In this step, Dr Kariem El-Boghdadly, Consultant Anaesthetist at Guy’s and St Thomas’ Hospital, and Honorary Senior Lecturer at King’s College London, discusses how point-of-care gastric ultrasound can help with decision making when planning an airway management strategy.
Pulmonary aspiration of gastric contents occurs in approximately 1 in 2000 to 1 in 3000 elective surgeries, and up to 1 in 900 emergency surgical procedures. It is associated with a high incidence of in-hospital mortality and accounts for half of airway-related mortality following anaesthesia. To reduce the potential risks of pulmonary aspiration in the elective setting, fasting guidelines recommend abstinence from solids for more than six hours and clear fluids for more than two hours.
There is significant inter-individual variability in the gastric emptying rate: 4.5% of patients who adhere to fasting guidelines have gastric content that would leave them at risk of pulmonary aspiration. In the emergency setting, gastric emptying is even less predictable, making clinical decision-making about airway management increasingly uncertain.
Point-of-care gastric ultrasound is an emerging diagnostic tool that may provide qualitative and quantitative information on gastric content to help guide clinical decision-making, and determine, for example, the need to perform a Rapid Sequence Induction.
The aim of gastric ultrasound is to visualise the gastric antrum, which is the most dependent area of the stomach to which gastric content will gravitate towards. It lies infero-posteriorly to the left lobe of the liver and sits anterior to the pancreas and the aorta. It consists of five distinct layers (mucosa, muscularis mucosae, submucosa, muscularis propriae, and serosa): the most sonographically visible of which are the latter two outermost layers.
Gastric ultrasound is indicated in patients with uncertain fasting status (e.g. cognitive dysfunction, unclear history) or those with either known or suspected delayed gastric emptying (e.g. diabetes, pain, pregnancy, obesity). It is performed with the patient in the right lateral decubitus position using a low-frequency (1–5MHz) curved array ultrasound transducer placed in the epigastrium. Qualitative assessment of the content of the gastric antrum can reveal an empty antrum, and antrum containing fluid, or an antrum with solids. The landmarks sought, from posterior to anterior, are the vertebral bodies, the long axis of the abdominal aorta or inferior vena cava, the pancreas and the left lobe of the liver with the short axis of the gastric antrum next to the liver.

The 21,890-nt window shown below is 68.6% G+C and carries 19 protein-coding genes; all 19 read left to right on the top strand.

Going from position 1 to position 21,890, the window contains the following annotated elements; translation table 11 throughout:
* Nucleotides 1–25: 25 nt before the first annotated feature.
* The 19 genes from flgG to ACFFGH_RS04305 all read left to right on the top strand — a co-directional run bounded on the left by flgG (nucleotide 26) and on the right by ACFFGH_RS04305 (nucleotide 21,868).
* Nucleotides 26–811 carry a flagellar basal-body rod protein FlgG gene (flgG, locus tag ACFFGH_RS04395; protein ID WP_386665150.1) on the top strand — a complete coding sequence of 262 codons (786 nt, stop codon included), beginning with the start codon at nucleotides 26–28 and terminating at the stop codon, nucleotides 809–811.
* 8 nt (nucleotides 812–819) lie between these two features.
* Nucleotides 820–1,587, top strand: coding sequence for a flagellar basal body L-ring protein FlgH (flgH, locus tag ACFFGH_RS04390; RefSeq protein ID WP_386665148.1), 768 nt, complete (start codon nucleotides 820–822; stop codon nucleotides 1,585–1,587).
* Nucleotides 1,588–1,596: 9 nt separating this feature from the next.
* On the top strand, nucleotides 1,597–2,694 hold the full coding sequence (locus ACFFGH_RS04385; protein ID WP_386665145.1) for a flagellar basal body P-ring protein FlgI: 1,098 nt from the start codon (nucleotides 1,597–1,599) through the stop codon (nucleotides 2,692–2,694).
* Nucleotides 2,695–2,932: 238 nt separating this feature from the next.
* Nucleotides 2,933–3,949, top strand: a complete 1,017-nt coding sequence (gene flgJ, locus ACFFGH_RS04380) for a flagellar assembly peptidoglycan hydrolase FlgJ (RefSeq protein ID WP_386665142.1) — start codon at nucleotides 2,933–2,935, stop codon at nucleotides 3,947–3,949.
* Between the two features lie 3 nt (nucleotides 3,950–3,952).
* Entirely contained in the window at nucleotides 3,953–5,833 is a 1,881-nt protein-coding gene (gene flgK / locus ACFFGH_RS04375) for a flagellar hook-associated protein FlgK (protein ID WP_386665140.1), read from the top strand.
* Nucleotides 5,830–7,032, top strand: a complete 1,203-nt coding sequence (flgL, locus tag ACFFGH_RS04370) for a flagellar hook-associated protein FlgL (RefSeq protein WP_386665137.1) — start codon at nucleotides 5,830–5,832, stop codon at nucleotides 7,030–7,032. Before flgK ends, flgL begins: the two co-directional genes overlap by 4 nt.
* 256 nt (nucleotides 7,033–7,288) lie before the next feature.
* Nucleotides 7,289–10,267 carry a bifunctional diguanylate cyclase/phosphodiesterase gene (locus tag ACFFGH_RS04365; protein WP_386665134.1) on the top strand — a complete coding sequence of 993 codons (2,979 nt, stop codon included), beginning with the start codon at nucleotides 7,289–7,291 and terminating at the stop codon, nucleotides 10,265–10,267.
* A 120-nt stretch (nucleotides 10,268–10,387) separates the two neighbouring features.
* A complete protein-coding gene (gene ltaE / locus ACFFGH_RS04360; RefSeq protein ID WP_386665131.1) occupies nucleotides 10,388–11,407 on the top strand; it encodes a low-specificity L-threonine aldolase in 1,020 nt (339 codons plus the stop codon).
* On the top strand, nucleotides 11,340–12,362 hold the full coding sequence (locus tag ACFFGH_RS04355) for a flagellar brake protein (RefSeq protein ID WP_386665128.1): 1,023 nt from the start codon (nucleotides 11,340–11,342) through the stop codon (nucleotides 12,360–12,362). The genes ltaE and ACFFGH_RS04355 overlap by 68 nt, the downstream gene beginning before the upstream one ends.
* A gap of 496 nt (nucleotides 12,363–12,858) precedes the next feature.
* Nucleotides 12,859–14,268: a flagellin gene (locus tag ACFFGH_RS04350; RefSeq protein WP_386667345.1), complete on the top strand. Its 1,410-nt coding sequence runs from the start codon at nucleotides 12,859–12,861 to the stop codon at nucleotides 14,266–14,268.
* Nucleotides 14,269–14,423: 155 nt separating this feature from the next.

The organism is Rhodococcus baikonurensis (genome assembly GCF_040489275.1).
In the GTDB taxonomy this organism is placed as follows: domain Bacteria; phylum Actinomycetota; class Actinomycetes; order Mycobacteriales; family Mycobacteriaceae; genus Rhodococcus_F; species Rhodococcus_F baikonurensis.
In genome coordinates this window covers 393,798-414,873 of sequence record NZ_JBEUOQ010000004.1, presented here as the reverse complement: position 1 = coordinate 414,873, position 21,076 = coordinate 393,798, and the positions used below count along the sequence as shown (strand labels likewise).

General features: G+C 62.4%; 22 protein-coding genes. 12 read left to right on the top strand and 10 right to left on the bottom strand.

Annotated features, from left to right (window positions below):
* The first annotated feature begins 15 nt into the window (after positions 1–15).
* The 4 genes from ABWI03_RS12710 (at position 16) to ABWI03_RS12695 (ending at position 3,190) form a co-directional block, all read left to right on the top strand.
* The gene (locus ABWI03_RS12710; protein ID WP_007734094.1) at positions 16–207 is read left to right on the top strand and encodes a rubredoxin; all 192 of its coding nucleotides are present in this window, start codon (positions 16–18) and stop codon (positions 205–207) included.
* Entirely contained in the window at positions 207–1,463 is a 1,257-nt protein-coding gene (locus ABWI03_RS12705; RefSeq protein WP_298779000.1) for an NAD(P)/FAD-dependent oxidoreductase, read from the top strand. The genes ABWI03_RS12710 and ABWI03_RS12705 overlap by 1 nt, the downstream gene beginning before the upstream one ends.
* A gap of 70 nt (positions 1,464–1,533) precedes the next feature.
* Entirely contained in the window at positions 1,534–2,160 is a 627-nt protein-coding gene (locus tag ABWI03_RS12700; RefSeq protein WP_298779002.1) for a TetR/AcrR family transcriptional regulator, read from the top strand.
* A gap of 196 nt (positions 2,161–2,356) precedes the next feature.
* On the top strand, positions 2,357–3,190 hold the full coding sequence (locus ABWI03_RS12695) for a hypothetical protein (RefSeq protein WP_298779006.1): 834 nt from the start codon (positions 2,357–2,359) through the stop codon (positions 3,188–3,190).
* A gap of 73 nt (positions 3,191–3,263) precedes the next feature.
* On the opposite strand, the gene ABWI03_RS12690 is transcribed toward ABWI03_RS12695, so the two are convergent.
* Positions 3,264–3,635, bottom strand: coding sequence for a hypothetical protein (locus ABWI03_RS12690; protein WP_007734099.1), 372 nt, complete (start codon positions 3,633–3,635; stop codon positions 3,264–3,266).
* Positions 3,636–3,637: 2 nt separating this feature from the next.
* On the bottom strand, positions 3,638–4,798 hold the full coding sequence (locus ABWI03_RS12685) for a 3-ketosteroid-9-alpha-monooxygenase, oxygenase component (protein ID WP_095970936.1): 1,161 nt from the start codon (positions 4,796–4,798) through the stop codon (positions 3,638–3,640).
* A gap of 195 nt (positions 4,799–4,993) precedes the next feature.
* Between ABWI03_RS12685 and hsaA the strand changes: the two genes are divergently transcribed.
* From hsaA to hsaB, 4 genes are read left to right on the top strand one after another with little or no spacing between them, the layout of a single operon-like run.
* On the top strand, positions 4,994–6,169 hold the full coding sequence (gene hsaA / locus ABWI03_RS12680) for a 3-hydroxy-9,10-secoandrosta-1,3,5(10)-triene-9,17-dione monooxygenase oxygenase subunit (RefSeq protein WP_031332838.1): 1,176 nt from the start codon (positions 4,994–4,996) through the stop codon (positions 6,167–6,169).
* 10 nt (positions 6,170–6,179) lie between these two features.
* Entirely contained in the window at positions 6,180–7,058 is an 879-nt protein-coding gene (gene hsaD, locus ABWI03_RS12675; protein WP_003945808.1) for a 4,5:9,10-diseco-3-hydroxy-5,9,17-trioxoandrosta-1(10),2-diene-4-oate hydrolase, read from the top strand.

Figure 1. Ultrasound images of different antral qualitative appearances (L: liver, SMA:superior mesenteric artery)
- A. An empty (Grade 0) gastric antrum with a thick muscularis propriae layer and no intraluminal content. This appearance is consistent with a low risk of pulmonary aspiration.
- B. Gastric antrum containing fluid with some air bubbles.
- C. Gastric antrum after recent ingestion of solids, with a ‘frosted glass’ appearance. The anterior antral wall is visible, but there are no clear structures seen deep to the anterior antral wall.
- D. Gastric antrum containing solids, with heterogeneous echogenicity representing different consistency of solids consumed. Note the thin, hypoechoic muscularis propriae compared to figure A.
Antral clear fluid appears hypoechoic (black) on ultrasound, while thick fluids such as milk or juice containing pulp appear more echoic and homogenous in nature. The antrum will be distended and the muscularis propriae becomes thinner. The antral cross-sectional area can be calculated using the trace calliper function and the volume of fluid quantified with validated mathematical models.
A volume of < 1.5 ml kg–1 is consistent with baseline gastric secretions (Grade 1), while a volume of > 1.5 ml kg–1 is associated with a volume that is greater than baseline secretions (Grade 2). A Grade 1 antrum is associated with a lower risk of pulmonary aspiration, while a Grade 2 antrum or any thick fluids, is associated with a higher risk of pulmonary aspiration.
Gastric ultrasound has been shown to be feasible in patients with a high BMI and similarly is feasible and reproducible in the parturient, despite technical challenges. Finally, this tool can also be used in paediatric patients, although a linear probe is required.
Point-of-care gastric ultrasound is readily learned, carries a high sensitivity and specificity, and has been shown to modify anaesthetic management. Armed with information of the true content of the gastric antrum, clinicians may make more informed decisions on the safety of anaesthetic interventions.
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